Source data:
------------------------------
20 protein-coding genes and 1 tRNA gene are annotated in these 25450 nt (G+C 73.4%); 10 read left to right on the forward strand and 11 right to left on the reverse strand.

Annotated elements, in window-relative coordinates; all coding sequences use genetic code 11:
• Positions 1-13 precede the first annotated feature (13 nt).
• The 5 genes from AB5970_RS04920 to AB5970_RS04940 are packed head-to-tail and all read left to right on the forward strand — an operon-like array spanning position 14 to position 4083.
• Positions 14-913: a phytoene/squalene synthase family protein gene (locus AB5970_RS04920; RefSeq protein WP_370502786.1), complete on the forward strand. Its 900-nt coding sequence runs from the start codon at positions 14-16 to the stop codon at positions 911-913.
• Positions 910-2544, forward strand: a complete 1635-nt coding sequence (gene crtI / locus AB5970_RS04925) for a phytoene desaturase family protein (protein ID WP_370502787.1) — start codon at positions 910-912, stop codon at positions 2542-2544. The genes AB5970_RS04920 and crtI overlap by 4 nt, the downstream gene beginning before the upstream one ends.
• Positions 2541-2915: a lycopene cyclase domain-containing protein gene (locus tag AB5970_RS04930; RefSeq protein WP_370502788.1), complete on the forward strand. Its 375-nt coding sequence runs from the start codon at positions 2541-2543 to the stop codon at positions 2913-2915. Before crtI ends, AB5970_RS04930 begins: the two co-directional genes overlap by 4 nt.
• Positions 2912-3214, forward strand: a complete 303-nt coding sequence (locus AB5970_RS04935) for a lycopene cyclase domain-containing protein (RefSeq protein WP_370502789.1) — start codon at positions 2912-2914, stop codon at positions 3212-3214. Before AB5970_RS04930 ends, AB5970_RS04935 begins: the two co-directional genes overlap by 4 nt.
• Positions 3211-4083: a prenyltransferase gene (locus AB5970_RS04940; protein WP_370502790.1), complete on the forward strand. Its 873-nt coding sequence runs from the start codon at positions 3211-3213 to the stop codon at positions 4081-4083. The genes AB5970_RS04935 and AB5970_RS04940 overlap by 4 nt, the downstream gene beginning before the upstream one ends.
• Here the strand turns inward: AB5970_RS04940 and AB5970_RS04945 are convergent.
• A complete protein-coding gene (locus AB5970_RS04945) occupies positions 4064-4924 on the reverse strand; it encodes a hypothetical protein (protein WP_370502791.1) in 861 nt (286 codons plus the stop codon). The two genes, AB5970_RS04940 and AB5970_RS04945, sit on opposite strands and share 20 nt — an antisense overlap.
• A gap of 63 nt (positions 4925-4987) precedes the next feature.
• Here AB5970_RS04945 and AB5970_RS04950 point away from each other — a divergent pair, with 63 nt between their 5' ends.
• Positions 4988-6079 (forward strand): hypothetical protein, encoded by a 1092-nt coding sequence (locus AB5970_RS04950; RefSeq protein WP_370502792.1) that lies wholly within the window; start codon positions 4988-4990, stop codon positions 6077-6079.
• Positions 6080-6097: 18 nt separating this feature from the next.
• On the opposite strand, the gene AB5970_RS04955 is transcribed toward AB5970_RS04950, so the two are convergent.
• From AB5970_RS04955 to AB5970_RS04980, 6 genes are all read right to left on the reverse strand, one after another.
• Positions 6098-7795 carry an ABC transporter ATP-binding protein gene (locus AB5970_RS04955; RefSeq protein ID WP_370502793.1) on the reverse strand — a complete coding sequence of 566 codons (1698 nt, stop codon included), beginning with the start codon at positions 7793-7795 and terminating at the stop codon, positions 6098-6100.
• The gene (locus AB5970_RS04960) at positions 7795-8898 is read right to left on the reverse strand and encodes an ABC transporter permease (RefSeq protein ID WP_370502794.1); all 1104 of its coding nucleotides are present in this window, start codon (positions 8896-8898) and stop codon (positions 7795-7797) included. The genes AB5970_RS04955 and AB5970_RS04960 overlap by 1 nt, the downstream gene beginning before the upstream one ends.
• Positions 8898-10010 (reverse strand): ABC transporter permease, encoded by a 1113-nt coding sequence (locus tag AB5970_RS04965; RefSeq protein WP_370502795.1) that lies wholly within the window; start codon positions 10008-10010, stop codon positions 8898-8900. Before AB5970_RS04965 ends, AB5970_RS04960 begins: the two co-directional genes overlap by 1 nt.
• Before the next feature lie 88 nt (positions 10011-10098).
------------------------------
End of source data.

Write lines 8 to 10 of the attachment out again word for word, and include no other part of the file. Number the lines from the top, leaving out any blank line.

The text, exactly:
• Positions 2912-3214, forward strand: a complete 303-nt coding sequence (locus AB5970_RS04935) for a lycopene cyclase domain-containing protein (RefSeq protein WP_370502789.1) — start codon at positions 2912-2914, stop codon at positions 3212-3214. Before AB5970_RS04930 ends, AB5970_RS04935 begins: the two co-directional genes overlap by 4 nt.
• Positions 3211-4083: a prenyltransferase gene (locus AB5970_RS04940; protein WP_370502790.1), complete on the forward strand. Its 873-nt coding sequence runs from the start codon at positions 3211-3213 to the stop codon at positions 4081-4083. The genes AB5970_RS04935 and AB5970_RS04940 overlap by 4 nt, the downstream gene beginning before the upstream one ends.
• Here the strand turns inward: AB5970_RS04940 and AB5970_RS04945 are convergent.